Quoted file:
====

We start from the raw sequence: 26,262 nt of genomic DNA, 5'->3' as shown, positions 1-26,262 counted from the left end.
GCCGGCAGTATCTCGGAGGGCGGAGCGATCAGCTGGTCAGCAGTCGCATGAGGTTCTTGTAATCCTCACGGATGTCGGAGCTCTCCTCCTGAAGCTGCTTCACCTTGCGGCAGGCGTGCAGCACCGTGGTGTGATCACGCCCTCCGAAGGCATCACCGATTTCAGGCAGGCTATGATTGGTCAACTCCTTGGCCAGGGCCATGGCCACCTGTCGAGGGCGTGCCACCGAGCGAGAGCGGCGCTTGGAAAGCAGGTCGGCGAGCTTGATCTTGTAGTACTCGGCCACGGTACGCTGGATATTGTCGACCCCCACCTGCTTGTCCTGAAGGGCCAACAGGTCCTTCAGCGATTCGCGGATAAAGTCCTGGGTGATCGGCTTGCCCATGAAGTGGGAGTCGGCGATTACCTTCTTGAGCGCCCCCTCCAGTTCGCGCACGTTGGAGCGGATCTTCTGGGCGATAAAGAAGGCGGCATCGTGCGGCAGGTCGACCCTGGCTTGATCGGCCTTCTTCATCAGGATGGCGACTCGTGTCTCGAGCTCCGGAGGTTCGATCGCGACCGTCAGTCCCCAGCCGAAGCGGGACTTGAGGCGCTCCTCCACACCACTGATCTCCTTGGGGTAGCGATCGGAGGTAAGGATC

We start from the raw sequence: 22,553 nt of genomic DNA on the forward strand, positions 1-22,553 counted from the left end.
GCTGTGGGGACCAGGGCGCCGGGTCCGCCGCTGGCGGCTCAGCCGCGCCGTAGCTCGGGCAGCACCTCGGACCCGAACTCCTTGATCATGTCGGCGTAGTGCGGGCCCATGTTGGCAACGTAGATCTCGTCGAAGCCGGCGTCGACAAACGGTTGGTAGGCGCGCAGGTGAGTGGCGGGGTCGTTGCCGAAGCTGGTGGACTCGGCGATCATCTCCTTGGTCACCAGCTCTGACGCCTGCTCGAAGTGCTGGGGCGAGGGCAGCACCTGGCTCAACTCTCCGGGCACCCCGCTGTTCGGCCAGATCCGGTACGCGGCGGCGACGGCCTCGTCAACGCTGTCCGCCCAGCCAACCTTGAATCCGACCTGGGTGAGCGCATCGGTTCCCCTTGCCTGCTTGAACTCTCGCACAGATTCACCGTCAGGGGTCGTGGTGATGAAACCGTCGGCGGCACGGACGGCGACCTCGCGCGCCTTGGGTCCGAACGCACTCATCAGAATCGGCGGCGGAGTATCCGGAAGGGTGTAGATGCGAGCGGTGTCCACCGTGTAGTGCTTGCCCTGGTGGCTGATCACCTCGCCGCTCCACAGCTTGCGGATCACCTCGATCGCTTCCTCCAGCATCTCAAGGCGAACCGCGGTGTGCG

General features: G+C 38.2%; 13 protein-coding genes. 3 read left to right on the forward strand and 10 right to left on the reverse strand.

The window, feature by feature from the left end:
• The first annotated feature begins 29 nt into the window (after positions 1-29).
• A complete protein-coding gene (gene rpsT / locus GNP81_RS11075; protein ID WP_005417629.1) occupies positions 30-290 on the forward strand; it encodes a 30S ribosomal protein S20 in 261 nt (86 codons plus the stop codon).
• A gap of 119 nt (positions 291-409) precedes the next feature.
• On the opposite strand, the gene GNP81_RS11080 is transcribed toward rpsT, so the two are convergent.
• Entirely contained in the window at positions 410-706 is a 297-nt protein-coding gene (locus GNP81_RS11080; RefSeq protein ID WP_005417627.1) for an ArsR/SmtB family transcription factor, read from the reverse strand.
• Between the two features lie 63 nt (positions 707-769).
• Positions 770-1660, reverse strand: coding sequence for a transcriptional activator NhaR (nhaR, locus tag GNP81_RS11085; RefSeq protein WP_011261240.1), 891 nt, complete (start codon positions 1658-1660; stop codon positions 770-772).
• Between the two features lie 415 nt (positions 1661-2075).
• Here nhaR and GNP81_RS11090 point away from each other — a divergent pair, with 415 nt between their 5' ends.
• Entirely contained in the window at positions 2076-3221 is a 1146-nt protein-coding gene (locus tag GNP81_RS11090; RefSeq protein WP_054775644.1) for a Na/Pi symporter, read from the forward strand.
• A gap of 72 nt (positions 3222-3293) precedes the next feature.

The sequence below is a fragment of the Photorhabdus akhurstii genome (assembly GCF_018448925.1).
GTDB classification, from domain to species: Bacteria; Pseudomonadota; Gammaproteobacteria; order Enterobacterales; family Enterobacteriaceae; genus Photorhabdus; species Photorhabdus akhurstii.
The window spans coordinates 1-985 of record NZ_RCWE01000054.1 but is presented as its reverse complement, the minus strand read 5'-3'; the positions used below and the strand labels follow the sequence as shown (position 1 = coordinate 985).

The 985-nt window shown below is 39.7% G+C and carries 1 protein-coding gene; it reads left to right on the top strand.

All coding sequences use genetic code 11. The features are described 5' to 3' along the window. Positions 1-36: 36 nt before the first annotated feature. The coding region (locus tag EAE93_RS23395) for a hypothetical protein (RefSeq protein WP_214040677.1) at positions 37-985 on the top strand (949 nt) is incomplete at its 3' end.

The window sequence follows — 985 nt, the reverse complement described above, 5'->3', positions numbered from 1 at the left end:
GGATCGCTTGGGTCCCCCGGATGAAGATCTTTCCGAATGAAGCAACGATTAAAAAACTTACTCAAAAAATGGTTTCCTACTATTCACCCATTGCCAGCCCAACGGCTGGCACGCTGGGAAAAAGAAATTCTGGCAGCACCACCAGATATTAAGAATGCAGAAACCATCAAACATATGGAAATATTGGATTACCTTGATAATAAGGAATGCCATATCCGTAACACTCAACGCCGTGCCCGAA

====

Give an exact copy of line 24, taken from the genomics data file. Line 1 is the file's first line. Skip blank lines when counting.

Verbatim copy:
GGATCGCTTGGGTCCCCCGGATGAAGATCTTTCCGAATGAAGCAACGATTAAAAAACTTACTCAAAAAATGGTTTCCTACTATTCACCCATTGCCAGCCCAACGGCTGGCACGCTGGGAAAAAGAAATTCTGGCAGCACCACCAGATATTAAGAATGCAGAAACCATCAAACATATGGAAATATTGGATTACCTTGATAATAAGGAATGCCATATCCGTAACACTCAACGCCGTGCCCGAA